Listen to the voice of women for Peace

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Human Rights
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Kaw Kaw (Yangon)
Due to the civil war, Karen girl Naw Halay Paw arrived at the refugee camp when she was 5 years old.
“If there was no war, I would be outstanding in my education”. She told us about how she lost her hope for a good education.
“When we arrived at the refugee camp, we were not allowed to go out. Both internationally and in Burma they do not accept the education standard from the refugee camp. I did not get the opportunity to pursue a degree in Education. I just have to stay with limited chances”. Her life was dismantled due to the war in ethnic states.
“Because of war, our family was separated. We ran from our village and after one week, we returned so we cannot work in cultivation, which is our main survival, anymore. My father was arrested to work as a porter for months. There are so many lives who have paid like this.” Naw Halay Paw wanted so much to end the war that destroyed their lives.
“I don’t want our generation to suffer the same like we do. I can’t forget what has happened to us, so I want this to stop”.
There are so many women like Naw Halay Paw who have suffered and become the victims of civil war. Education, health and living standards have declined and many women were the target of human rights violation by armed groups.
Due to the battle, nothing in life has been certain. Women have been raped and killed and become disabled. Husbands are arbitrarily arrested, imprisoned, forced to work and are also killed by landmines.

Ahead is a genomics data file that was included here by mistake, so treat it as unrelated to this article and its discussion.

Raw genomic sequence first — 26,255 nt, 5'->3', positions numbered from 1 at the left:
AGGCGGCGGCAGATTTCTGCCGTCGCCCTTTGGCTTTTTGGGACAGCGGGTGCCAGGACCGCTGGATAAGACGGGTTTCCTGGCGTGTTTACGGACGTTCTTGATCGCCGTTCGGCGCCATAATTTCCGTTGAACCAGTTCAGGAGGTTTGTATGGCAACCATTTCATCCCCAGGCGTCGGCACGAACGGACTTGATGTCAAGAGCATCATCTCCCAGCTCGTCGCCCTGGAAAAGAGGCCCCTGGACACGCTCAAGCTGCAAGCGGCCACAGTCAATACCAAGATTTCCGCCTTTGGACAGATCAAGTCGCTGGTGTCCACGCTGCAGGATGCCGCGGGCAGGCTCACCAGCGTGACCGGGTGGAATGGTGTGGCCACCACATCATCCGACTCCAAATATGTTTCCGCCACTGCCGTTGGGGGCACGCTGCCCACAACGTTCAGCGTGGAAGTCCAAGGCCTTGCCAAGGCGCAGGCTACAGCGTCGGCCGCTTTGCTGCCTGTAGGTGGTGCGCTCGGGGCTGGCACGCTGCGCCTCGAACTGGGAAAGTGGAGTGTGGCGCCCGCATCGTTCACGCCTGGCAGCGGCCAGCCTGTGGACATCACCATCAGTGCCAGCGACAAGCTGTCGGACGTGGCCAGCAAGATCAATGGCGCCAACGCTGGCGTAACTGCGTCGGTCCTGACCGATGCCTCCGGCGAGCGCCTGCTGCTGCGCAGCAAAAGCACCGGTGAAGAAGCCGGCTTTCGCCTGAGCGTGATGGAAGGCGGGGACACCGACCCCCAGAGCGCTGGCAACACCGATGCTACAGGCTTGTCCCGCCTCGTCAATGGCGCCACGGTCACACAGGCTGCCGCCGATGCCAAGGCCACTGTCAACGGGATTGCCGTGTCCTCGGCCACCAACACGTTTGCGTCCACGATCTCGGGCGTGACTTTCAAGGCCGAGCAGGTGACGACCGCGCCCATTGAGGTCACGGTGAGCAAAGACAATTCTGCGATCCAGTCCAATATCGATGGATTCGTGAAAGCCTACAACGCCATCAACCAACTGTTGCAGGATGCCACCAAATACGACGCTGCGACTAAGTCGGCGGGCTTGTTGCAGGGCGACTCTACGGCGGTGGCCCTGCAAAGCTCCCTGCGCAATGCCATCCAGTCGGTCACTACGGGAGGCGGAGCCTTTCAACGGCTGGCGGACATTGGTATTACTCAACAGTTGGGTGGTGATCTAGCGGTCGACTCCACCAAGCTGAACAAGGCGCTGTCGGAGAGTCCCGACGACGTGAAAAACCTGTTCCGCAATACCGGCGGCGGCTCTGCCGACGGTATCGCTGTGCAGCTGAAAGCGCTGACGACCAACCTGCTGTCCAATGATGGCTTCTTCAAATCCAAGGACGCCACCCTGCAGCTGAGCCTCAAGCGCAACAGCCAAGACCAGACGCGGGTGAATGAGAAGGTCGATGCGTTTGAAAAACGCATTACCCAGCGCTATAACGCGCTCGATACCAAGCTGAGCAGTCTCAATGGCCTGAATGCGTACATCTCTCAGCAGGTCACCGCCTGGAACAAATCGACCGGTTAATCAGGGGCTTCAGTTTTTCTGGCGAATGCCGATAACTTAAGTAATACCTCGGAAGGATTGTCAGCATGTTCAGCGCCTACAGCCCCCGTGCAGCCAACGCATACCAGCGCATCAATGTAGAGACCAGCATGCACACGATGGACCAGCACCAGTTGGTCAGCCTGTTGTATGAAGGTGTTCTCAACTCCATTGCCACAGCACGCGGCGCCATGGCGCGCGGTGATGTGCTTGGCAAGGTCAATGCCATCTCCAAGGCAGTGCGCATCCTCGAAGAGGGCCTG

After 60 years of civil war, now Burma has a civilian government from 2011. They are engaging in the peace process, but still women are excluded and there is limited space or opportunity for them to voice their interest.
Ma Thandar from Women Democracy and Peace Network said within this situation, women are demanding their full participation in the peace process.
“We cannot put aside or exclude women not only from education, health and politics but also the peace process because women have the same capacities to work like men. The only difference between men and women is gender. Women can work for the development of nation-building”. At the same time, she does believe that peace is everyone being able to live with safety and happiness.
“Everyone in Burma – regardless of their race, and religion – has equality and also hope for a Union system. In the village, people simply think that peace is to stop war or fighting. They think ending 60 years of civil war is peace. Along with the peace process, there should be welfare of people, food safety, human safety and peace”.
Ko Sit Naing from All Burma Students’ Federation Union (ABSFU) said in one country the life of women will be safe and can be freed from a hard life only when there is industrial development and peace.
“If our country has industrial development, the life of women will be developed and we will have equality. Women will have safety in life. When women are working in the factory, they can make their own decisions. They can choose their spouses independently. There should be a peace that can guarantee the safety of women. That is why we need to work together for industrial development and peace. If we have these two, women will get space and equality”.
Ko Sit Naing stressed that the current peace process does not have any transparency for the people and women especially.
“In our country, the people do not know what the government is doing. Two leaders of both sides are talking and negotiating for peace. If the thing does not go on as their wish, they fight back. If one side or both sides get angry about the process, then the fighting breaks out again. If the government wants the peace process to be solid and sustainable, they need to strengthen the connection with the people”.
All suffering of the people will be ended and poverty will be reduced if there is peace in the country. Furthermore, peace can help protect against human rights violations, and can make sustainable development in the country. In order for the sustainable peace to be built, it is crucial to include the voices of women, and we need to listen to their feelings. Women’s rights activists are saying that women understand the aspect of nourishing peace which is a significant element for building trust.

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